January 29, 2023 - Pastor Message03/27/2023
THE YEAR OF MISSION
THE MISSION TO LISTEN (cont.)
“Fools take no delight in understanding, but only in displaying what they think…Before disaster the heart is haughty, but before honor is humility. Whoever answers before listening, theirs is folly and shame” (Proverbs 18:2, 12-13).
We have been reflecting together over the past few weeks on the importance of listening if we would hear and answer Christ’s call to serve our share of his life-giving mission. Last week we reflected on listening to God’s voice in prayer, especially at Mass, and the need for silence. This week we will look at truly listening to others through active listening.
Our mission at St. Boniface is to sow and nurture the seeds of God’s saving love in the hearts and minds of all our neighbors and beyond. Good farmers need to understand the soil to effectively sow and nurture seeds in it to produce a bountiful harvest. Just so, we need to truly understand the hearts and minds of those whom God is calling us to serve if we would produce a bountiful harvest of passionate disciples. Understanding the hearts and minds of others requires genuinely listening to them, to let the other persons into our hearts and minds, to acknowledge, recognize, value, and even love them, not necessarily for what they are saying, with which we may completely disagree, but for who they are, beloved fellow children of God. This is called active listening, the goal of which is not so much persuasion as relation and to build a bridge between us over which we can engage in fruitful dialogue.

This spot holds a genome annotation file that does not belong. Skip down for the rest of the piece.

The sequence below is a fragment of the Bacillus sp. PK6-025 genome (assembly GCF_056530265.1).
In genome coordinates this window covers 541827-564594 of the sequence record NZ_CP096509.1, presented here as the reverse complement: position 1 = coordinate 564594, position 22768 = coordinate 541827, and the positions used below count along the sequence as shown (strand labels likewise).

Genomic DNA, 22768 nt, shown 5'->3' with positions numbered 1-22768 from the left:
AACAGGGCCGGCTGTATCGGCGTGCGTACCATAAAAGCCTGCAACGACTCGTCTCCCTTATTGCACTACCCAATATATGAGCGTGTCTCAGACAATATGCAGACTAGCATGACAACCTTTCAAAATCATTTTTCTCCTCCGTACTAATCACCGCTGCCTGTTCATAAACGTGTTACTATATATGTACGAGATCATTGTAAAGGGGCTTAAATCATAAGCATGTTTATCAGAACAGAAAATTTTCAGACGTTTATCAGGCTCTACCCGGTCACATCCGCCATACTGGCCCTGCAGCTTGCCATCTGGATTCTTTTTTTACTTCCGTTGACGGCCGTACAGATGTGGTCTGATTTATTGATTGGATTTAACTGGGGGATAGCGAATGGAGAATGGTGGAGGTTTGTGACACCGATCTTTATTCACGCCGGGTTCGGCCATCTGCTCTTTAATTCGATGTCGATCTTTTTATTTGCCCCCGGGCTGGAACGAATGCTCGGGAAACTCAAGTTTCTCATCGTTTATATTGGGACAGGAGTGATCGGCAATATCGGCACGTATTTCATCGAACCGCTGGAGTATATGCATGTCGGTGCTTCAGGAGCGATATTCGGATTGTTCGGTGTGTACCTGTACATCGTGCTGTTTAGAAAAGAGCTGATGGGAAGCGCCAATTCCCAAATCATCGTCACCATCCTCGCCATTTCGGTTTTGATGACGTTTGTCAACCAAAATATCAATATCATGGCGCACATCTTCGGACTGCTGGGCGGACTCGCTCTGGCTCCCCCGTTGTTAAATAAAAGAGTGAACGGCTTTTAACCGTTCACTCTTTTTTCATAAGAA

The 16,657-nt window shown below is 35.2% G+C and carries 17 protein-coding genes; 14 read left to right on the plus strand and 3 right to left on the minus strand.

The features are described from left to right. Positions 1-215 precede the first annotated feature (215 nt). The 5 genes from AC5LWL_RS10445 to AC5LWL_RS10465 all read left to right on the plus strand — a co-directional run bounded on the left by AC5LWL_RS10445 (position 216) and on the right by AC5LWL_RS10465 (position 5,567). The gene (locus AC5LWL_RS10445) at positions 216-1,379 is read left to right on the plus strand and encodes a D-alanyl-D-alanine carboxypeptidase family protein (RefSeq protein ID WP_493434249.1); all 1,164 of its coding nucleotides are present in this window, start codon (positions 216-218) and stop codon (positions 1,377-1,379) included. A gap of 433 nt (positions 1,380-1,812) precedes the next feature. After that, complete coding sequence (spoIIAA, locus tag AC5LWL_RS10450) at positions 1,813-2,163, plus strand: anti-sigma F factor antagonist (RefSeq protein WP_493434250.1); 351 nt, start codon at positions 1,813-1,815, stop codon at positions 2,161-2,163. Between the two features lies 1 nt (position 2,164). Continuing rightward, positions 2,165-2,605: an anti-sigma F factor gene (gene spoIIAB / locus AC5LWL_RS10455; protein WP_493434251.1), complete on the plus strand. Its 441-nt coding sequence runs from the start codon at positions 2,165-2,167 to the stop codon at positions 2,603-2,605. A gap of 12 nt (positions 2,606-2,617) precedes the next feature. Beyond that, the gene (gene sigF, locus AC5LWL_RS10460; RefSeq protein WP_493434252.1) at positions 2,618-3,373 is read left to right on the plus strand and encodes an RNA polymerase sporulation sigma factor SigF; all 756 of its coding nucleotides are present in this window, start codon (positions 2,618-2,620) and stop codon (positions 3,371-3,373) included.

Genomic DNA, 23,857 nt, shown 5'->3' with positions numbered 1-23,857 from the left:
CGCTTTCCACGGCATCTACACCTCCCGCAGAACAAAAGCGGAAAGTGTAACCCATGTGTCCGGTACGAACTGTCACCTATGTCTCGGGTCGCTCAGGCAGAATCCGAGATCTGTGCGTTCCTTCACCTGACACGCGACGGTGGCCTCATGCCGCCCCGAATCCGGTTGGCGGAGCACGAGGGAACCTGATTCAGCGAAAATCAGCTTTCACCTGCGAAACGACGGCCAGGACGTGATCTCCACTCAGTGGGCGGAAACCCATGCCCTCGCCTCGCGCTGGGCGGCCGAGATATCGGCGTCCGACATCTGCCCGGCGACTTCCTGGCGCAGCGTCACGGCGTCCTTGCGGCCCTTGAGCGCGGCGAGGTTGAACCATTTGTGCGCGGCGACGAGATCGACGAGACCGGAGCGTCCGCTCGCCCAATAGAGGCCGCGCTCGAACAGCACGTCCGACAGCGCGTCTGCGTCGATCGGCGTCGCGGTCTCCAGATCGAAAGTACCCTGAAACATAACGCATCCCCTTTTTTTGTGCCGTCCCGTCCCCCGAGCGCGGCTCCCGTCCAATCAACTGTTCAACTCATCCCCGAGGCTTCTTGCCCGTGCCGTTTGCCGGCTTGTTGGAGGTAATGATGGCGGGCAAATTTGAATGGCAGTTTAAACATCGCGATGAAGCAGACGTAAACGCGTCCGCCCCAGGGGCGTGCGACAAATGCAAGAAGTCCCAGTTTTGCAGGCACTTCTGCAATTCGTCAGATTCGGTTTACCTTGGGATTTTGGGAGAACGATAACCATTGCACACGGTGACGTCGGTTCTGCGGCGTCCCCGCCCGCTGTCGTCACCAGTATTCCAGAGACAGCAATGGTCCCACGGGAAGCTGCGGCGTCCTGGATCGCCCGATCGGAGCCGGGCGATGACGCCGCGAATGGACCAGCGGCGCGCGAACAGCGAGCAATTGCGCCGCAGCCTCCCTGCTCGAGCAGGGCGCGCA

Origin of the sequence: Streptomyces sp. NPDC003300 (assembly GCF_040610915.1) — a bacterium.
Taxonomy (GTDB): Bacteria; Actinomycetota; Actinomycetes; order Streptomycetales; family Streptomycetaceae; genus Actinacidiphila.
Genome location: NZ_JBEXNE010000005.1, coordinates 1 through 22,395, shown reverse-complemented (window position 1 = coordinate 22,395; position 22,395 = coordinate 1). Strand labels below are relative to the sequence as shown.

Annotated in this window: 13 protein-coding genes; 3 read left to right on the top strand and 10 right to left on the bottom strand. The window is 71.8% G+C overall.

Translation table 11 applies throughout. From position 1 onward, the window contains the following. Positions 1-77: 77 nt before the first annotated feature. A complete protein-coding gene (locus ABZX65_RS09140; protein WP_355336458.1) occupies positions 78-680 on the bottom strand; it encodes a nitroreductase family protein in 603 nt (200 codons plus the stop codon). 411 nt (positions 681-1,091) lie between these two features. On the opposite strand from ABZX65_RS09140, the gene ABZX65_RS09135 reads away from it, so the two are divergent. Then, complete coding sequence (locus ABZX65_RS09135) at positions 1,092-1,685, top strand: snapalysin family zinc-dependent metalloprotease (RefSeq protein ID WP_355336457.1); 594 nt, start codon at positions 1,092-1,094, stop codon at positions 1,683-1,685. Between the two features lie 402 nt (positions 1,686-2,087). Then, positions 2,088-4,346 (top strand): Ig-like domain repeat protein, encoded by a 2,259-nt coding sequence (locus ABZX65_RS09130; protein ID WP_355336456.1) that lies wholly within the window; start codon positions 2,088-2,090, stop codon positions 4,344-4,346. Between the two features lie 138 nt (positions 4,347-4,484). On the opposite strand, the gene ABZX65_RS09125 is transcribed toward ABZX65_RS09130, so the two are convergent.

There are many different approaches to active listening, so please feel free to find one that works best for you. I offer the following as an example of active listening from a Christian perspective, borrowed from the article “6 Active Listening Tips” at the website stplc.org:
- Be present - Give our whole attention to the person speaking the whole time he or she is speaking, not thinking of other things or what we’re going to say and not interrupting.
- Be curious - Have the humility to recognize that we don’t know everything. Get to know the other person and their perspective better by asking meaningful follow-up questions that show we’re really listening.
- Be nonjudgmental - Active listening does not mean agreeing with everything someone else says, but it does mean respecting the person in front of us and giving them the freedom to say what they feel they need to say in a non-threatening environment.
- Be empathic - Human beings are an inseparable unity of mind, body, and spirit. Our wordsreflect not only our mind but also our feelings. Tune into and respect the feelings behind the person’s words and nonverbal cues.
- Be patient - Genuine conversation takes time, especially when the goal is not simply acquiring information but forming relationships. Don’t rush it.
- Be understanding - Try putting yourself in the other person’s shoes and seeing things from their point of view. Repeat back to the person what you heard them say to make sure it is correct and ask meaningful follow-up questions to deepen your understanding.
Fr. Marc Stockton